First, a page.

Up to this point, I'd been willing to consider the possibility that the folks who wanted to but an "Islamic center" near ground zero of Al Qaeda's blow against infidel America were essentially well-meaning. Clueless, ignorant of American culture and recent history, monumentally certain of the righteousness of their cause and blind to the possibility that any decent person else might not see things their way: but well-meaning.

As for that "goal is to create coalitions across the religious divide?" There's some room for hope there: he apparently didn't identify all non-Islamic Americans as infidel dogs.

In fact, the fellow has - again apparently - shown a certain amount of insight:
"...He explained that frustration and emotions can lead to terrorism, actions he condemned.

" 'Acts like the London bombing are completely against Islamic law,' Rauf said. 'Suicide bombing, completely against Islamic law, 100 percent, but the facts of the matter is that people, I have discovered, are more motivated by emotion than logic. If their emotions are in one place and their logic is behind, their emotions will drive their decisions more often than not.'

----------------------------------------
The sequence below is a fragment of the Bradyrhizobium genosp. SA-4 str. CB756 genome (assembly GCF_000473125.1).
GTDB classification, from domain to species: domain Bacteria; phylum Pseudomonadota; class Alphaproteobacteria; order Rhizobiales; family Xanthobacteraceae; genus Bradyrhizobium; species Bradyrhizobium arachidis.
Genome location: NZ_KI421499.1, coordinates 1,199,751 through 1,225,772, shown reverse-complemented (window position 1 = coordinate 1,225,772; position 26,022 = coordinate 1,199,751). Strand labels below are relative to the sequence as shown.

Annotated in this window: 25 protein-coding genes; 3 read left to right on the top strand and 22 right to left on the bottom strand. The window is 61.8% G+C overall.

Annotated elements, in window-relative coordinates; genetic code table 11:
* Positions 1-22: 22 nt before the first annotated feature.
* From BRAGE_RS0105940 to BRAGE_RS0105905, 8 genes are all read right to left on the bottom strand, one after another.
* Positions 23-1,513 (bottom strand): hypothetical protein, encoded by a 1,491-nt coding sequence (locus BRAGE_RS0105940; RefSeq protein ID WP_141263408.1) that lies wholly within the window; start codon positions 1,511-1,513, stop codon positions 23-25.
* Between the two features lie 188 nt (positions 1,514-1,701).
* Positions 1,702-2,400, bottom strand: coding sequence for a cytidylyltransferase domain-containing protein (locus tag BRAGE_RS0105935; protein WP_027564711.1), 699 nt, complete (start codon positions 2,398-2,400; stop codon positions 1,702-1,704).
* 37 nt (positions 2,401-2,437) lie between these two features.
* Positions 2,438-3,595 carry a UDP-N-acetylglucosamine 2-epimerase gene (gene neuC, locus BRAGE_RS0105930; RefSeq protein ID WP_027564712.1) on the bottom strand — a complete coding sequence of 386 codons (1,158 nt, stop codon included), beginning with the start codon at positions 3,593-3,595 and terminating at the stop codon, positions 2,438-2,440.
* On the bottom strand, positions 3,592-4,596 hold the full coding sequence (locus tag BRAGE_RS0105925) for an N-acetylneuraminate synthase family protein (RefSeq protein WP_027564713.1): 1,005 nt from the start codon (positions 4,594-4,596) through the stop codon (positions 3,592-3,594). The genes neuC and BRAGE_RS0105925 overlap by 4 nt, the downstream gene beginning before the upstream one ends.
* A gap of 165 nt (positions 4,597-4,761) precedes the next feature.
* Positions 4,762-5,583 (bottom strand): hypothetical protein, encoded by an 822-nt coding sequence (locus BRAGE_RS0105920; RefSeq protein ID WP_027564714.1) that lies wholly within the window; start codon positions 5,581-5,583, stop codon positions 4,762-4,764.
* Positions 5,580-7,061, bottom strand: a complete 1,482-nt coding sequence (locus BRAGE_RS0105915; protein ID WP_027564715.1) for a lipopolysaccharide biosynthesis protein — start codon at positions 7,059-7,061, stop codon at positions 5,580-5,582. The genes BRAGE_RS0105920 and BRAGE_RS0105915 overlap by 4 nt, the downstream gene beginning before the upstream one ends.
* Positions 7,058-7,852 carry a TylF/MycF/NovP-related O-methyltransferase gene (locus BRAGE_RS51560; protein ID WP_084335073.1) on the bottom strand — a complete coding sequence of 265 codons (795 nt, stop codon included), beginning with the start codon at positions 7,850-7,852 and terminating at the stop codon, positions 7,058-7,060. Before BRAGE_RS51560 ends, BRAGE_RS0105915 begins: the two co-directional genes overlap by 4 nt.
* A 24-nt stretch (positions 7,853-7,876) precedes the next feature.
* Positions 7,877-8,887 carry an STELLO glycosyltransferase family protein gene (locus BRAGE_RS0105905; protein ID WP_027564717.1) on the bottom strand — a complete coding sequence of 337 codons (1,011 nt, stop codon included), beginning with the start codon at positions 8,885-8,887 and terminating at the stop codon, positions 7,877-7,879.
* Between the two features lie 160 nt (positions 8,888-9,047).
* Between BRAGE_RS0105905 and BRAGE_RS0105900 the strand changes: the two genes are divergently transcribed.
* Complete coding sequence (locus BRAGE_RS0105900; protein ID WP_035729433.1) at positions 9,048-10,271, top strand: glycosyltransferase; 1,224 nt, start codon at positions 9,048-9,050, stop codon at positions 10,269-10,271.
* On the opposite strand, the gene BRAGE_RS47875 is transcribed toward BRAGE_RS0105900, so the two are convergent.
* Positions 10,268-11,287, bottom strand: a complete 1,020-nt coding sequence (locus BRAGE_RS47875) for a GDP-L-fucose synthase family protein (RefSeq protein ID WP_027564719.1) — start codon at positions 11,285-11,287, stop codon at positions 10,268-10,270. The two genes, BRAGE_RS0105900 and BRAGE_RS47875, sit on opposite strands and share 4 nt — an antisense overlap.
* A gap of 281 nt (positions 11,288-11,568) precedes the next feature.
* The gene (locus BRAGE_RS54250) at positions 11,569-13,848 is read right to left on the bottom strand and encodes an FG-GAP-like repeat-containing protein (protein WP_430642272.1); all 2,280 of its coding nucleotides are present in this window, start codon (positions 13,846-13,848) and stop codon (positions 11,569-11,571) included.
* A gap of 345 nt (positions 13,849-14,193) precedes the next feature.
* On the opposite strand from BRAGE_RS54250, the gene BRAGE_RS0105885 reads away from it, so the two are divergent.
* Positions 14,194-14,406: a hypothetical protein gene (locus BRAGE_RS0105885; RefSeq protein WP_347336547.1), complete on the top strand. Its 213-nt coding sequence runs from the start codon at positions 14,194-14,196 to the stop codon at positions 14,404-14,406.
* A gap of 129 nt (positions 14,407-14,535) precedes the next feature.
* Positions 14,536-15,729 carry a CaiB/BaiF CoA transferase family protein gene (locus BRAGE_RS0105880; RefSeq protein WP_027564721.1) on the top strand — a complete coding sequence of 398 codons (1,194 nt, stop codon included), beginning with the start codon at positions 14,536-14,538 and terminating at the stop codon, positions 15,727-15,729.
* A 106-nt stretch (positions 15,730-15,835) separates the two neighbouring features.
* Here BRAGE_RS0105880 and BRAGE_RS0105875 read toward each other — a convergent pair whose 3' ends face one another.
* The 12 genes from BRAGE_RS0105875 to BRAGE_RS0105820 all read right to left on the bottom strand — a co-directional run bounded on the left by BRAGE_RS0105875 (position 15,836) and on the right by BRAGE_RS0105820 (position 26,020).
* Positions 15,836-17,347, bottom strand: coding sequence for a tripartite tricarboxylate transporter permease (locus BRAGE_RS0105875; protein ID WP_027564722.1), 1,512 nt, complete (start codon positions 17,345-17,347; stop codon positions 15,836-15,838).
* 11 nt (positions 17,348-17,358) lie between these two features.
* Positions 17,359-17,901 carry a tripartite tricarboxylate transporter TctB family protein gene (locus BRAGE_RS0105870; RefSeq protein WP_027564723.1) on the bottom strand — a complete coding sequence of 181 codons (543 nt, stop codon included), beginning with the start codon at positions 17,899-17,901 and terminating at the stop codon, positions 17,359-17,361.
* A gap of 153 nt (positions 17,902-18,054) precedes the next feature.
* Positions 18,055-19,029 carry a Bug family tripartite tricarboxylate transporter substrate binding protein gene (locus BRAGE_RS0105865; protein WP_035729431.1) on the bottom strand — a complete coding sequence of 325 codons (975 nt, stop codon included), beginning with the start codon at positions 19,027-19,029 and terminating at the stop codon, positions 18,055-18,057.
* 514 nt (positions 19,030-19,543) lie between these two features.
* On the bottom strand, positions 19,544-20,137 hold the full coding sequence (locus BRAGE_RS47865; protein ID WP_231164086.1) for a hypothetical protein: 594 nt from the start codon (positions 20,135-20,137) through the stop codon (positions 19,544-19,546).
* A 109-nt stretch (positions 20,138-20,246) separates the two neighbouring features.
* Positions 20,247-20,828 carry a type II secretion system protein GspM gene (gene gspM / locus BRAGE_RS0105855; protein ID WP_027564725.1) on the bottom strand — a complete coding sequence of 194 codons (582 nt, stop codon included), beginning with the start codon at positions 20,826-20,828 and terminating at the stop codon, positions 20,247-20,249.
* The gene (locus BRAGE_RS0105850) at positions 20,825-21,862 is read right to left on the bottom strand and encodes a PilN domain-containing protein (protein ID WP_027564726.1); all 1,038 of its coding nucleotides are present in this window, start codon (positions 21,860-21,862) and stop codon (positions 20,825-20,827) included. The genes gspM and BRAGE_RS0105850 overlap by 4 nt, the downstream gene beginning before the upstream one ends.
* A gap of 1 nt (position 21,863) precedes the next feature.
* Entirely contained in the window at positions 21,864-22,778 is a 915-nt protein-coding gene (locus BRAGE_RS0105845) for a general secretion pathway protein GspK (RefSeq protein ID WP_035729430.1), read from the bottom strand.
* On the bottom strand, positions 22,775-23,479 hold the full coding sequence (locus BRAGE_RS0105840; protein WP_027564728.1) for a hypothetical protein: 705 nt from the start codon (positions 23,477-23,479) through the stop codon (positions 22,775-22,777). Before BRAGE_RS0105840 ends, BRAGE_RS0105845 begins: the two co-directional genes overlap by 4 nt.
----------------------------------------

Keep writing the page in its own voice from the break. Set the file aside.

"Raud added that having homes and lives destroyed does not justify 'bombing innocent civilians' or 'actions of terrorism.'..."
(FOXNews (August 24, 2010))
And then, it was right back to the tired old "western oppression' line.

I think Raud may think that he means well, and that what he's doing will somehow convince non-Islamic Americans that Muslims can deal with a world that isn't 100% up to the standards of the nearest imam.

Still: Would building an all-white church on the site where several thousand blacks had been slaughtered by the KKK (a hypothetical situation, BTW) make American blacks feel all nice and fuzzy about white Christians?

Tolerance: It Goes Both Ways

Given the sort of rants I've seen, representing several sorts of viewpoints, a little clarification may be in order. In my opinion:
  • Tolerance
    • Is a good idea
    • Is
      • Not killing people who don't agree with you